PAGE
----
A popular campaign in Egypt has been launched advocating the disbanding of religiously oriented parties. The campaign started generating support and has already gathered 4,000 signatures.
The movement is now backed by Egypt's Ministry of Endowments that released an official statement in support of the campaign. Meanwhile, a religious Salafi leader, Sameh Abdel-Hamid, is calling for the dissolution of "liberal" parties, which he considers “unconstitutional.”
In his opinion, they advocate the separation between the religious and the state, and accept “Western-style freedom,” which would allow gay marriage in Egypt.
The brewing tension between non-Islamist and Islamists camps is not surprising, particularly as both sides are gearing-up for the upcoming parliamentary elections.
The tension between Islamists and non-Islamists within the 30 June bloc that backed the ouster of the Muslim Brotherhood’s President Morsi in 2013 is not new.
They bickered considerably about the Egyptian constitution until they reached compromise, albeit non-secular, language. The preamble of the 2014 Constitution affirms that, “The principles of Islamic Sharia are the principal source of legislation, and that the reference for the interpretation of such principles lies in the body of the relevant Supreme Constitutional Court rulings.”
Article 74 of the constitution, meanwhile prohibits the establishment of parties on a religious basis. Nonetheless, last July, Egypt’s Supreme Administrative Court upheld an earlier verdict in which it turned down a petition demanding the dissolution of the Nour Party.
For its part, the Nour Party frequently reiterates that it does not adopt a religious reference and stresses its identity as a political party open to members of all faiths, including Copts, a matter that alarms the Coptic Church in Egypt.
Non-Islamists in Egypt have a strong case based on Article 74 of the constitution to campaign against religiously-based parties such as the Salafist Nour Party.
The Nour Party may have reinvented its look and opened membership to Copts, but it is still a hard-core political Islamist party. Non-Islamists are right to reject the mixing of religion with politics that has infested Egypt’s political life for decades.
They are also entitled to expose Islamists’ ugly propaganda against liberalism and their deliberate blurring of the differences between liberalism and decadence.
Nonetheless, the campaign to ban religiously-based parties may not succeed, and may even misfire.
On the one hand, imposing a hasty ban against the already squeezed Islamist movements will only trigger sympathy and victimhood among their traditional supporters, who already fear alienation and marginalisation.
On the other hand, the election law allocates the majority of seats in the coming parliament to independents, a move that may allow not just Salafists, but also the Muslim Brotherhood — as individuals — to win seats in the next parliament as independents. Major General Refaat Komsan, election affairs advisor to Prime Minister Ibrahim Mahlab, said in an interview that his committee cannot stop certain factions, presumably including the Muslim Brotherhood, from joining this year’s parliamentary elections.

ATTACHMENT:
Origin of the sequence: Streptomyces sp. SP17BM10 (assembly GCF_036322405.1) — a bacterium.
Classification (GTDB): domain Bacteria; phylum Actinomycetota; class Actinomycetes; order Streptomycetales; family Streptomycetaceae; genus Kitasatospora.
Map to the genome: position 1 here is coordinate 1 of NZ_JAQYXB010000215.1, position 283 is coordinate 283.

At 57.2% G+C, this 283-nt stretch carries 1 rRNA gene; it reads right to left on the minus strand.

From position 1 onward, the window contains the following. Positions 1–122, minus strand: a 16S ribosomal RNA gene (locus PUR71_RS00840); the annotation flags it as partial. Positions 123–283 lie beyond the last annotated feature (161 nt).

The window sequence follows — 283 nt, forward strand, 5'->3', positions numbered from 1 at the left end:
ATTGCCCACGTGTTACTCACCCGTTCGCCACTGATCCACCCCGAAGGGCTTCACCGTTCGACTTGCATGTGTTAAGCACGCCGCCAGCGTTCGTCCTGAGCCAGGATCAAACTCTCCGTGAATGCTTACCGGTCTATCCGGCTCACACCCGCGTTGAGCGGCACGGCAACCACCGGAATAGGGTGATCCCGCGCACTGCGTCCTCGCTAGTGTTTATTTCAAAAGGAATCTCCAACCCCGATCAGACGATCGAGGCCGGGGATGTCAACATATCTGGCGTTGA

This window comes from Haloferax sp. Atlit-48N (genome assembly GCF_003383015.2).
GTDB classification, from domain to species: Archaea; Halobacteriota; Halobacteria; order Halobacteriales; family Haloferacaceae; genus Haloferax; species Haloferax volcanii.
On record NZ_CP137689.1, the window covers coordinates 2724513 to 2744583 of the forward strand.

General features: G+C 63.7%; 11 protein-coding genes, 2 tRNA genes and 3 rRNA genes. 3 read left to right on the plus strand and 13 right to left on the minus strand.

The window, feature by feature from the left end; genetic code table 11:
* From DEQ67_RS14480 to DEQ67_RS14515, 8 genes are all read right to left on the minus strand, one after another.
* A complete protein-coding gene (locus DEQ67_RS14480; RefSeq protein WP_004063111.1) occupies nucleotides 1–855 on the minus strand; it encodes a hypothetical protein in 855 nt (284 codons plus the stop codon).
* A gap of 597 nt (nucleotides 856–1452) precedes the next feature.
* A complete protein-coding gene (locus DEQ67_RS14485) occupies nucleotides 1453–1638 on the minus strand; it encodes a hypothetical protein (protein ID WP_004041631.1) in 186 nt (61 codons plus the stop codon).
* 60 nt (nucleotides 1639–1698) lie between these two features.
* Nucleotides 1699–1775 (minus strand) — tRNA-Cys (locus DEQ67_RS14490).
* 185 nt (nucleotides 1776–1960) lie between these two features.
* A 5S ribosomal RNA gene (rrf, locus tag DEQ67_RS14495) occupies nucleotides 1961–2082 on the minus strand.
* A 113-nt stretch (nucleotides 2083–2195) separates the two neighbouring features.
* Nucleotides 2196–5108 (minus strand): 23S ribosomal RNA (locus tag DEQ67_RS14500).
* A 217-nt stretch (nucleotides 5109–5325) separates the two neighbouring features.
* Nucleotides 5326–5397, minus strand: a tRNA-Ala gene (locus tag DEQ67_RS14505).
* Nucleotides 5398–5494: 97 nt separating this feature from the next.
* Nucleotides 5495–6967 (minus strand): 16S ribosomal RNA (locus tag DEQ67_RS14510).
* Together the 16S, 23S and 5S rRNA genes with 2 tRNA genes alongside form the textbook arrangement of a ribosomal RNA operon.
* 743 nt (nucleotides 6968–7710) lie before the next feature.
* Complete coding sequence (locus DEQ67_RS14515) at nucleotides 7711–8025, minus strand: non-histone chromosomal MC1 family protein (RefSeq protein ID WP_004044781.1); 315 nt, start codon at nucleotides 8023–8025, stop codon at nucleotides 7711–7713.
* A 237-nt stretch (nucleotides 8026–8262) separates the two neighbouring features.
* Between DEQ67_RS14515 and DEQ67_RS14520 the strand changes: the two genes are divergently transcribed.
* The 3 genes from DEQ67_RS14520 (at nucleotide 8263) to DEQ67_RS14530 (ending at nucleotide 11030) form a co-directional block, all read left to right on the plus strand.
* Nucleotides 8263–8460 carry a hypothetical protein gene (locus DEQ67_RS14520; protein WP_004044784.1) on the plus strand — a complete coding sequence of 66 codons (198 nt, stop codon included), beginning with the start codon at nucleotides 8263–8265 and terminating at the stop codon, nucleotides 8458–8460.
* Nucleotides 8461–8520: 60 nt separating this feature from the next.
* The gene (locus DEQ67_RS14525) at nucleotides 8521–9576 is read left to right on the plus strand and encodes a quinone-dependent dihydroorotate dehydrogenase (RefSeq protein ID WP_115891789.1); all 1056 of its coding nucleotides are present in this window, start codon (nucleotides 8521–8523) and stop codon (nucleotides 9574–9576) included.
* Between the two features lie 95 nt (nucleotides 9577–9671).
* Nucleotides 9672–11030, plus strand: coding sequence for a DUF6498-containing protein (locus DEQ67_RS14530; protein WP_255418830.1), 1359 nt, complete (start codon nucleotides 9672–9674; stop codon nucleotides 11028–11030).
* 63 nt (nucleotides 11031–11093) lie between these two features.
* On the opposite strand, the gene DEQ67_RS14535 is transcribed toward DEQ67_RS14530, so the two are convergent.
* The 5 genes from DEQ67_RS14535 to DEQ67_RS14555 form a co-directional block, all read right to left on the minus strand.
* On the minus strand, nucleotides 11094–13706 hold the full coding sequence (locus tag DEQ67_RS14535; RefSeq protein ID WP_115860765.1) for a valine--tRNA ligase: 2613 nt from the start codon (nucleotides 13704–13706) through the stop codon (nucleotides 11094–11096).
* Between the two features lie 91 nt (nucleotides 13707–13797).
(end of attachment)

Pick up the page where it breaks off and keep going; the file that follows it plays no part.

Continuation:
Furthermore, many non-Islamist parties, including Wafd and Dostour, are marred by internal struggles that may impede their chances of success in the next election. Therefore, any ban on Islamist parties will not necessarily translate to votes for already unpopular, unconvincing non-Islamist parties; and instead it may only trigger apathy and low turnout among their core supporters.
Before advocating a ban of Islamists, non-Islamists in Egypt should first do their groundwork. They need to articulate a clearer vision that grasps what and how non-Islamism can work in Egypt and how it can appeal to the apolitical public. Blurring Islam and Islamism is one of the powerful weapons employed by political Islamists.
Non-Islamists, regardless of their political affiliation should unite to demystify that blurred image to the naturally conservative Egyptian public. They also need to educate the public about liberalism and secularism and how those concepts are not anti-Islam as political Islamists like to propagate. This battle is crucial in the quest to reclaim the soul of Egypt.
In short, Egypt needs to uproot Islamism organically; not via the pesticides of formal bans.
The popular campaign against religiously oriented parties may offer a good opportunity to raise awareness about the pitfalls of political Islam, and may improve the electoral culture in Egypt.
A formal ban of political Islamist parties, however, is not a healthy way forward. Non-Islamists need first to heal their internal rifts to stand a better chance of gaining more support among conservative Egyptians. It is a long road, but the campaign trails of the next parliamentary election could be a good start.
Nervana Mahmoud is a doctor, commentator and writer on Middle East issues.